The notion of a universal basic income (“UBI”) has captivated academics, entrepreneurs, policymakers, and ordinary citizens in recent months. Pilot studies of a UBI are underway across the globe, including in Canada, Finland, Italy, Kenya, and Uganda. Here in the United States, the city of Stockton, California, has partnered with a nonprofit organization to give checks of $500 a month—no strings attached—to several dozen families. And prominent voices from across the ideological spectrum have taken up the UBI idea as well: libertarian Charles Murray, Facebook co-founder and Obama campaign strategist Chris Hughes, and former labor leader Andy Stern all have offered proposals for nationwide programs that resemble a UBI.

To be sure, even the most optimistic advocates for a UBI will acknowledge that nationwide implementation lies years—if not decades—ahead. And accordingly, one might argue that hashing out the nitty-gritty programmatic specifications of a UBI puts the cart before the horse. But as we seek to show below, these design details in many cases are the horse. What might seem like technical aspects of a UBI (e.g., whether it is paid monthly or annually; whether an individual’s future stream of UBI payments can be posted as collateral for a loan; and whether a spouse’s income is factored into the calculation of a phaseout) turn out to be essential elements that affect whether a future UBI will live up to the high expectations that supporters have set.

Continue reading

April 2, 2018 in Colloquia, Scholarship, Tax | Permalink | Comments (1)

Brown Presents Homeownership In Black and White: The Role Of Tax Policy In Increasing Housing Inequity Today At Memphis

Brown (Dorothy) (2015)Dorothy Brown (Emory) presents Homeownership in Black and White: The Role of Tax Policy in Increasing Housing Inequity today at Memphis at its MLK50 Symposium: Where Do We Go From Here? (schedule):

Persistent poverty discussions very rarely consider how tax reform might provide additional revenues as solutions are considered. This Essay argues that tax subsidies for homeownership that support most white homeowner experiences to the exclusion of most black homeowner experiences are ripe for reform.

Eric H. Holder, Jr. (82nd Attorney General of the United States (2009-2015); Partner, Covington & Burling) is delivering the keynote address.  Other speakers at the symposium are:

  • Debo Adegbile (WilmerHale)
  • Roy L. Austin (Harris, Wiltshire & Grannis)
  • Cornell Brooks (Former President, NAACP)
  • Tomiko Brown-Nagin (Harvard)
  • Richard Hasen (UC-Irvine)
  • Sherrilyn Ifill (President, NAACP Legal Defense and Educational Fund)
  • Pamala Karlan (Stanford)

Continue reading

April 2, 2018 in Colloquia | Permalink | Comments (0)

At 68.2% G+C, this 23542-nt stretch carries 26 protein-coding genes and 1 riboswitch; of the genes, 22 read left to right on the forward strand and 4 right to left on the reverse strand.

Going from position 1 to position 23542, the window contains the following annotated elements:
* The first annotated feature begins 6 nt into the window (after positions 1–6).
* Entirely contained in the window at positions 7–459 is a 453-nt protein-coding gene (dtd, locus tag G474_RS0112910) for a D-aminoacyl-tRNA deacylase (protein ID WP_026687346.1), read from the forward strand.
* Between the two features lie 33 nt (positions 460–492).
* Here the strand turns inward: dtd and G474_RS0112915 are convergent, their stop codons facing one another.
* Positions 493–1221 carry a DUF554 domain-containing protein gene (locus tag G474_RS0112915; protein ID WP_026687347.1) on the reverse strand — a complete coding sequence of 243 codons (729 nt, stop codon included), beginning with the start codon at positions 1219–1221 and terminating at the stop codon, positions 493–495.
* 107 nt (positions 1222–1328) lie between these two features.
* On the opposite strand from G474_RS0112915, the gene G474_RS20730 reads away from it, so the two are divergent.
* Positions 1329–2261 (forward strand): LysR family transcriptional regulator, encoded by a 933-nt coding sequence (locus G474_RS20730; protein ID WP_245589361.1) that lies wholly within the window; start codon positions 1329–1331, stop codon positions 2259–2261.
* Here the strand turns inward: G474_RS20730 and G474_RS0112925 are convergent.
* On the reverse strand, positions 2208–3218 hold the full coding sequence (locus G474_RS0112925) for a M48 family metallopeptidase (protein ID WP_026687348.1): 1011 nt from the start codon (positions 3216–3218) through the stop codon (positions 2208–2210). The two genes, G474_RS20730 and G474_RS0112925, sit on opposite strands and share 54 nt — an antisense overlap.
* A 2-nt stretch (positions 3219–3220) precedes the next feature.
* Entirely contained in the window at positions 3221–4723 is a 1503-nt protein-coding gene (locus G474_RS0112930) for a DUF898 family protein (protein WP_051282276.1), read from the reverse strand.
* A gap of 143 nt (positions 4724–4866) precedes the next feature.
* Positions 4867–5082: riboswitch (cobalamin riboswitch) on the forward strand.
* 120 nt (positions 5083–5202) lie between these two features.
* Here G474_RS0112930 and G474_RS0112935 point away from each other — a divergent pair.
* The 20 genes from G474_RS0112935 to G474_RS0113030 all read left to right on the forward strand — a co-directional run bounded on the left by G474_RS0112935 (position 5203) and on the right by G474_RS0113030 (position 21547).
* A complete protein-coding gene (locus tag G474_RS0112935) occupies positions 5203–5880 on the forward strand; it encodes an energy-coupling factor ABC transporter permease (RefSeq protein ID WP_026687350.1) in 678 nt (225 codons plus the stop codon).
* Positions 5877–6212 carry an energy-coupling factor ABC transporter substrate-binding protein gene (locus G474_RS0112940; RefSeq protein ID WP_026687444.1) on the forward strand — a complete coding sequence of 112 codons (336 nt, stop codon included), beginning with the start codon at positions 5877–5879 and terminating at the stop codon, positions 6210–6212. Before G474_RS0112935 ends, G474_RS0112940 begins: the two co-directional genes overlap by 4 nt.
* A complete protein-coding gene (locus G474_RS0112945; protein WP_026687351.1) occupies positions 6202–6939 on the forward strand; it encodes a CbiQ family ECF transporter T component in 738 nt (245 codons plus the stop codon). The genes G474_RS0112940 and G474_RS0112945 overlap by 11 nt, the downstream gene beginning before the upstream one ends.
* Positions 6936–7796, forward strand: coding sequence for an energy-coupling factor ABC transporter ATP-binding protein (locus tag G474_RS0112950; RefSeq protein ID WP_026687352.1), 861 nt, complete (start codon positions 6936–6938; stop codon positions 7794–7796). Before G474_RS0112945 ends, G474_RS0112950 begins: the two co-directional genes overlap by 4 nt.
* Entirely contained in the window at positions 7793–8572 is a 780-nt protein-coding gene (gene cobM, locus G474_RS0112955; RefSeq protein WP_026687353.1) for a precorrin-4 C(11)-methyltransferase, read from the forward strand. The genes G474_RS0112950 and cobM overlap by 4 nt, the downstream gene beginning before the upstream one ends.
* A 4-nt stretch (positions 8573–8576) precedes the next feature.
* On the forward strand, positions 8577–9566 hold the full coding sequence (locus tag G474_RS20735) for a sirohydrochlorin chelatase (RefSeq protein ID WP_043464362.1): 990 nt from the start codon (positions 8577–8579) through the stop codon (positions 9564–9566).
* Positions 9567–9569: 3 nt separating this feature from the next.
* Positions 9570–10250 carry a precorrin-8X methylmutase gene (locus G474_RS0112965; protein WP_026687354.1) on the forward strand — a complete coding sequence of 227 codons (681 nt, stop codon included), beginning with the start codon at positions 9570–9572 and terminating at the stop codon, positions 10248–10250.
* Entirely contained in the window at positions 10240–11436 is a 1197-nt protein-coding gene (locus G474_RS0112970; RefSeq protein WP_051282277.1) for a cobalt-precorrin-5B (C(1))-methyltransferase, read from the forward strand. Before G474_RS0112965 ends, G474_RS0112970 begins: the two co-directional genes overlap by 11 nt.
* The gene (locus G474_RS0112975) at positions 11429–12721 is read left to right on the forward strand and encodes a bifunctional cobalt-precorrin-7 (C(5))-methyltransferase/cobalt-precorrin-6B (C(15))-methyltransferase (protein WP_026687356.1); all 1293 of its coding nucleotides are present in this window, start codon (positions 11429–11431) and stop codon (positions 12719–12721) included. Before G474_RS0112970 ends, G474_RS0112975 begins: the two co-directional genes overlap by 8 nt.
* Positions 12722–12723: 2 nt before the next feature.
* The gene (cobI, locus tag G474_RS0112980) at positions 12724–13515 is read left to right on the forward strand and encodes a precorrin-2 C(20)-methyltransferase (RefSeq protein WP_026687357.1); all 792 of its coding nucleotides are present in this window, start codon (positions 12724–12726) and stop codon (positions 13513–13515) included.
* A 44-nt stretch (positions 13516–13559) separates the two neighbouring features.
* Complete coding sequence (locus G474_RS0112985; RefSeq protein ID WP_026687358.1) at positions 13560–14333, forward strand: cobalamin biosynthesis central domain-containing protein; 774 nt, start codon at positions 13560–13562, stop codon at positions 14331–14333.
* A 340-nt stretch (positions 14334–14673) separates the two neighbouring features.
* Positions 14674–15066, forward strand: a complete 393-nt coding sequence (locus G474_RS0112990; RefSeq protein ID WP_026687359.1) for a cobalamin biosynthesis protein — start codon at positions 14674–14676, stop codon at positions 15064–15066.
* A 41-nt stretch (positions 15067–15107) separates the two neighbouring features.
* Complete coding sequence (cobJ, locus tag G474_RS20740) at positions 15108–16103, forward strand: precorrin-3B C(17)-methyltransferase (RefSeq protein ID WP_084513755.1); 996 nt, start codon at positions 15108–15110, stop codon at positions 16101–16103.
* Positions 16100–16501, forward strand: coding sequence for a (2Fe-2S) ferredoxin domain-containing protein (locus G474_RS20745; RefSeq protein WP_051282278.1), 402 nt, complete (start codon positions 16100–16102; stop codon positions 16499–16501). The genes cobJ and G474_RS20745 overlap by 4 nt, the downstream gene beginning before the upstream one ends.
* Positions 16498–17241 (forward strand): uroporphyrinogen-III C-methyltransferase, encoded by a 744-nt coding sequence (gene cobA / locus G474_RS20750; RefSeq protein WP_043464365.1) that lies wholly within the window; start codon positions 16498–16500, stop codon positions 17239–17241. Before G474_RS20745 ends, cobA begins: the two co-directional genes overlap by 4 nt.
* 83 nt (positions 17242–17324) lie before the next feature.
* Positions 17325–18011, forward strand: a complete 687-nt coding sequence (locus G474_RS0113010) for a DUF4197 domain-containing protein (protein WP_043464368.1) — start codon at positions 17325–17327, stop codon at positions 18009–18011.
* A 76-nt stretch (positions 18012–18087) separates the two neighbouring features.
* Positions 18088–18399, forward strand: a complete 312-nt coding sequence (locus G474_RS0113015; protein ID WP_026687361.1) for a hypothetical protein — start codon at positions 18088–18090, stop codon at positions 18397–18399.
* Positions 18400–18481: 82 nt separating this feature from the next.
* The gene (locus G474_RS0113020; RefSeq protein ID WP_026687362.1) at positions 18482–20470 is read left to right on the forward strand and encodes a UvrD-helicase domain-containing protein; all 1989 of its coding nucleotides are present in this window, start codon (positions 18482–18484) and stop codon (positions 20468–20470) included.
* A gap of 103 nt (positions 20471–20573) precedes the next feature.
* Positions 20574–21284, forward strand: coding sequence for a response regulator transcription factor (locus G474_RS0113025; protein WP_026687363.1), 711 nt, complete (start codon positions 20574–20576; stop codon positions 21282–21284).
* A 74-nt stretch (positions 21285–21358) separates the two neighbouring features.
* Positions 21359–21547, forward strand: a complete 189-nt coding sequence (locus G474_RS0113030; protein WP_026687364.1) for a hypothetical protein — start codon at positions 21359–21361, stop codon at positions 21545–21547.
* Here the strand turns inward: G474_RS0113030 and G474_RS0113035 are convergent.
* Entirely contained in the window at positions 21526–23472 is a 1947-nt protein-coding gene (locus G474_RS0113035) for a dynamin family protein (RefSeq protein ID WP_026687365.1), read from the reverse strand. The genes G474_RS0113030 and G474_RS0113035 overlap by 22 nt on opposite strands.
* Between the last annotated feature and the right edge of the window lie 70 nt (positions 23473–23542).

Friday, March 30, 2018

Lederman Presents Information Matters In Tax Enforcement At Duke

Lederman (2018)Leandra Lederman (Indiana) presented Information Matters in Tax Enforcement at Duke yesterday as part of its Tax Policy Workshop Series hosted by Lawrence Zelenak:

Most legal and economics scholars recognize that the government needs information about taxpayers’ transactions in order to determine whether their reporting is honest, and that third-party reporting helps the government obtain that information. Yet, a recent paper by Professor Wei Cui [Taxation Without Information: The Institutional Foundations of Modern Tax Collection] asserts that “modern governments can practice ‘taxation without information.’” Cui’s argument rests on two premises: (1) “giving governments effective access to taxpayer information through third parties does not explain the success of modern tax administration” because, he argues, other important taxes, such as the value added tax (VAT), do not involve information reporting; and (2) modern tax administration succeeds because business firms are “sites of social cooperation under the rule of law,” fostering compliance. As this Essay argues, the literature demonstrates that Cui is wrong on both points.

Continue reading

March 30, 2018 in Colloquia, Scholarship, Tax | Permalink | Comments (0)

Thursday, March 29, 2018

Hemel Presents Sexual Harassment And Corporate Law Today At Brooklyn

HemelDaniel Hemel (Chicago) presents Sexual Harassment and Corporate Law, 118 Colum. L. Rev. ___ (2018) (with Dorothy Lund (Chicago)) at Brooklyn today as part of its Faculty Workshop Series:

The year 2017 marked an inflection point in the evolution of social norms regarding sexual harassment. While victims of workplace harassment had long suffered in silence, the surfacing of serious sexual misconduct allegations against Hollywood producer Harvey Weinstein encouraged many more victims to tell their personal stories of abuse. These scandals have spread beyond Hollywood to the rest of corporate America, leading to the departures of several high-profile executives as well as sharp stock price declines at a number of firms. In the past year, shareholders at four publicly traded companies have filed lawsuits alleging that corporate directors and officers breached their fiduciary duties and/or violated federal securities laws in connection with sexual harassment scandals at those firms. More such suits are likely to follow in the months ahead.